A life well-lived involves something we hesitate to extend

February 6, 2019

Brodie Croyle, Executive Director

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Many of us carry a sentiment that there are certain roles within society, certain professions or callings that require people to make sacrifices for the sake of something greater than themselves. However, we so often quickly assure ourselves that, while this is a nice thought, it doesn’t apply to us. That we must draw lines, we must protect ourselves, we must defend our lives as we have come to enjoy them. I’ve realized that while this keeps us comfortable, it’s not altogether true. If we’re being honest, as we look at the staggering statistics of the state of the family in our country, we’d have to say that this unwillingness to sacrifice what we love for something Greater, is exactly why what we love is failing. 


I speak about passion often and acknowledge its importance in making an impact and leaving a legacy worth replicating.  Many of us remember that physical feeling deep within that came at the very beginning of salvation, of marriage, of entering into ministry. We should reflect on that and keep it alive even when the road becomes difficult. But as we all know, passion without commitment to obedience won’t last. 


In the life of a believer, there is a moment when Jesus called us to a relationship with Him and we recognized Him for Who He is and who we are not. The moment was realized, the need was great and the Gift was so extravagant it created a passion inside of us that was unstoppable. But what happens five years (or five weeks) down the road? The physical feeling fades and we must constantly recall the Giver and the Gift. We must commit to obedience, to the discipline required for the Christian life. No matter the sacrifice. J.D. Greear describes today’s failing marriage epidemic as this, “Divorce was not usually the problem (referring to Israel’s altered view of marriage); it’s the fruit of the problem. The root is a life that is self-centered.” In marriage, passion is needed, but commitment to and sacrifice for the other are that much more important as days go by. Greear continues by saying, “Marriage is not ultimate; it is a sign and shadow of a higher reality.” As we consider the implications of this even in ministry, we have to first remind ourselves of the purpose of ministry - to serve as a preview of a Higher Reality. Ministry is a way to address the current known and unknown needs of people through unconditional love in order to point them to their Redeemer. Although that is a nice, buttoned-up definition, it is far from easy. The schemes of evil are always at work in pursuit of confusion and destruction of Good. It will require sacrifice. It will require a laying down of our desires at times. In Matthew, Jesus called James and John to leave their career as well as their father to follow Him. God asked Abraham to offer his beloved Isaac. Stephen was called to lay down his life. Mercy entered into each of these requests every time. And while each of those moments in history involved a specific commission on a unique life for an appointed purpose in time, they are moments that show us God wants our willingness to lay down temporary delights for the eternal saving of souls. He wants to know that our love for Him and His glory outweigh our own earthly desires.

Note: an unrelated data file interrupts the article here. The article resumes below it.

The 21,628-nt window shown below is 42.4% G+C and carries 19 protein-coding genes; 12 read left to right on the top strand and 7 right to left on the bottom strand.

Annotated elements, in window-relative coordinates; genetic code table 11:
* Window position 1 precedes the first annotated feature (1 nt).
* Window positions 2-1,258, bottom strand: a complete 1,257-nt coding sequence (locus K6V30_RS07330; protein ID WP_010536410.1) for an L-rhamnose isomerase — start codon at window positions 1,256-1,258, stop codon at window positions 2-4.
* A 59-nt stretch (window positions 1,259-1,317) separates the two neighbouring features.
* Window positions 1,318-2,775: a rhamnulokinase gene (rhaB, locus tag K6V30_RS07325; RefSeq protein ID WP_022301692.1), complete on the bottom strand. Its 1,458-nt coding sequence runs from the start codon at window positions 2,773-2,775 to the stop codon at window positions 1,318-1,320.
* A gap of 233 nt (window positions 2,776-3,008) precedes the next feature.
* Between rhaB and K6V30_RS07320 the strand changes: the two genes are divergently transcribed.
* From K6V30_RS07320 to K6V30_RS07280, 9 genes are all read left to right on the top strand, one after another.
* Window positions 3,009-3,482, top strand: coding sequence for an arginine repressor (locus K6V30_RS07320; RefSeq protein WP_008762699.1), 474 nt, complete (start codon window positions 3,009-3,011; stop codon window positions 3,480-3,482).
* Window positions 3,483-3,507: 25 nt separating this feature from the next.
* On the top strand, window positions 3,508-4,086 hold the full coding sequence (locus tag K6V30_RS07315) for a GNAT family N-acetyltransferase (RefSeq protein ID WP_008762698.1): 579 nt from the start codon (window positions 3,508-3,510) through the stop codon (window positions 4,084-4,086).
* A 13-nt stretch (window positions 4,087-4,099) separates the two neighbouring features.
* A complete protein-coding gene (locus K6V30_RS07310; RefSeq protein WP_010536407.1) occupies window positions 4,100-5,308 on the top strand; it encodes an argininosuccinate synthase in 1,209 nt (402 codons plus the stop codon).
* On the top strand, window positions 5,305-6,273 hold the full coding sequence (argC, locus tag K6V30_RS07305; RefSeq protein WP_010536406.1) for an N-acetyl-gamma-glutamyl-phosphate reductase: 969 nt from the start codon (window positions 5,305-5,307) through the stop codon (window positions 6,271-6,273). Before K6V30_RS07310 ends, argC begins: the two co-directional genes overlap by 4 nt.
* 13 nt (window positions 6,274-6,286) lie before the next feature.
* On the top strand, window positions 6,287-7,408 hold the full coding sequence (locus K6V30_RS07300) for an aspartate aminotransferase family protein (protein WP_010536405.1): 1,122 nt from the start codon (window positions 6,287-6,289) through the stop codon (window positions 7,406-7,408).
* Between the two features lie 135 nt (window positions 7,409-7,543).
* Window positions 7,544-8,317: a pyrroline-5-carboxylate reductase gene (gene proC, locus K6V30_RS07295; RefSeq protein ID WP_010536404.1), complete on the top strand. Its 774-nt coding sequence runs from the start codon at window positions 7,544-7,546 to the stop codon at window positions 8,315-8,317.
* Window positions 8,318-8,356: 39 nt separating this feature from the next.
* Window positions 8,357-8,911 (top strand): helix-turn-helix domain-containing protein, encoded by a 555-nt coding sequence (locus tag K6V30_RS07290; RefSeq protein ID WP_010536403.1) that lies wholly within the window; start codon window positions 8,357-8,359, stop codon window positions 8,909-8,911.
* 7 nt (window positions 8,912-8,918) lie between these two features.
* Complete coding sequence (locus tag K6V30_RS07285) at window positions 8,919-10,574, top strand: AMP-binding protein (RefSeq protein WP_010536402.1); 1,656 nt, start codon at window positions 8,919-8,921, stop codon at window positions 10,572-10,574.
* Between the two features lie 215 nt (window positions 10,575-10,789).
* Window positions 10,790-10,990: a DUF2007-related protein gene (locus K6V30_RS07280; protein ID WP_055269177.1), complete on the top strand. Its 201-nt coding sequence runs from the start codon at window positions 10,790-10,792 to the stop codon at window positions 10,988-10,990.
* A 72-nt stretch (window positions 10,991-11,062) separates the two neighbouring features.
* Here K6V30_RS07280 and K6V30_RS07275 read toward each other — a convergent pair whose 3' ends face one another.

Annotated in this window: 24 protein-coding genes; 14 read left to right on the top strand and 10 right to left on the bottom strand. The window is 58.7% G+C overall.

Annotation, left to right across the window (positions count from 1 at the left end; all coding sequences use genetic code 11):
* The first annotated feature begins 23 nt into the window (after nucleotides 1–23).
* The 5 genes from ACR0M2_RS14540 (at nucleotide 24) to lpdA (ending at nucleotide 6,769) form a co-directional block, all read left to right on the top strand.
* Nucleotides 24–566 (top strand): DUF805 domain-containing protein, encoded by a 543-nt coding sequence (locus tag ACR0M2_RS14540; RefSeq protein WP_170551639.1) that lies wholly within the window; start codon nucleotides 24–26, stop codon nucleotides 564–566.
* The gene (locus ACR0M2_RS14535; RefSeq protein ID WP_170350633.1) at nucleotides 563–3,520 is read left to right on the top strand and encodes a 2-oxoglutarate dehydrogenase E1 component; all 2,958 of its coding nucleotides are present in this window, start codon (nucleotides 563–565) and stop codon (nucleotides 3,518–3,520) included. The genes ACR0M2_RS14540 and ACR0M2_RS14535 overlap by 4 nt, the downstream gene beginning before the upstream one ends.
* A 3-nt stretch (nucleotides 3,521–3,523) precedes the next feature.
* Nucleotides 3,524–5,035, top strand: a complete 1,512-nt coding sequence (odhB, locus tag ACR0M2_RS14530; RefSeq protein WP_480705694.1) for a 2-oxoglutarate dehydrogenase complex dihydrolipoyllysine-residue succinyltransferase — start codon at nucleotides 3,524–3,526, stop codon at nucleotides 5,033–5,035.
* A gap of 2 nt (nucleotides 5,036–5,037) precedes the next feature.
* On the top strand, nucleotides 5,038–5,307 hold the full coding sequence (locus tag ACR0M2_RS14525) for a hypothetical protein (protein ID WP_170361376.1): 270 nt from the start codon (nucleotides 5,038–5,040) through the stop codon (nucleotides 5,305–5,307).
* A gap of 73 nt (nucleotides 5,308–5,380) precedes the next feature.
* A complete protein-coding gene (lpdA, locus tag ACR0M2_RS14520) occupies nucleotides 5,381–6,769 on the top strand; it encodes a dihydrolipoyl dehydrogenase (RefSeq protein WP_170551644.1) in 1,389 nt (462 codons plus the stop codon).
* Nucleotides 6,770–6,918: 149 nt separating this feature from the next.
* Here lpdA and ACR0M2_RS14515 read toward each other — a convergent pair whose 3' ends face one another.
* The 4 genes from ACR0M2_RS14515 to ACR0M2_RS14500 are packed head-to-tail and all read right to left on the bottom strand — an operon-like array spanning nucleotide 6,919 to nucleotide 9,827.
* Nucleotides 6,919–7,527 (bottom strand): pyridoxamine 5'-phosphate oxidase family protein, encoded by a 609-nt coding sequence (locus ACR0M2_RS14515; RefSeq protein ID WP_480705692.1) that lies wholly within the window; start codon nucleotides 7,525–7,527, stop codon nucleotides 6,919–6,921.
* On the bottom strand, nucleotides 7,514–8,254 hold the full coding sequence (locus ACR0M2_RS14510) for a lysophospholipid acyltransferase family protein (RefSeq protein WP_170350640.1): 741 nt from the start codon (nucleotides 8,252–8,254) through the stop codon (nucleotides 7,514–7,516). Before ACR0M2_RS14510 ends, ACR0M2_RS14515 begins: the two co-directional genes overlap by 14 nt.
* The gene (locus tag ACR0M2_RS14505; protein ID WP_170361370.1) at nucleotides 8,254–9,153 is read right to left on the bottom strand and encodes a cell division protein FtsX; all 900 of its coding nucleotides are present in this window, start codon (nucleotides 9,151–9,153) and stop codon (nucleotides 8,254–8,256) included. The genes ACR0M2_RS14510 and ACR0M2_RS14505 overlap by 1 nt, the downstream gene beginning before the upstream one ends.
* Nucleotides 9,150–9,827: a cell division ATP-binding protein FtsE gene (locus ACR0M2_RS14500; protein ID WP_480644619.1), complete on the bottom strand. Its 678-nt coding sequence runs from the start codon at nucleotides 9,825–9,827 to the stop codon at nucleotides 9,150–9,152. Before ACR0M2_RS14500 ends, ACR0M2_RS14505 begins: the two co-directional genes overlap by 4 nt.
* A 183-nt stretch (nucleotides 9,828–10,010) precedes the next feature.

God doesn’t ask us to sacrifice for the act of ministry itself, out of obligation to our spouse or because we feel as though we have to or we make God angry. But He does ask us to be willing to sacrifice anything so that the Purpose of it all, the message of the Gospel, can be taken to the hurting.

When good things become gods
Choosing sacrifice in a world that is yours for the taking
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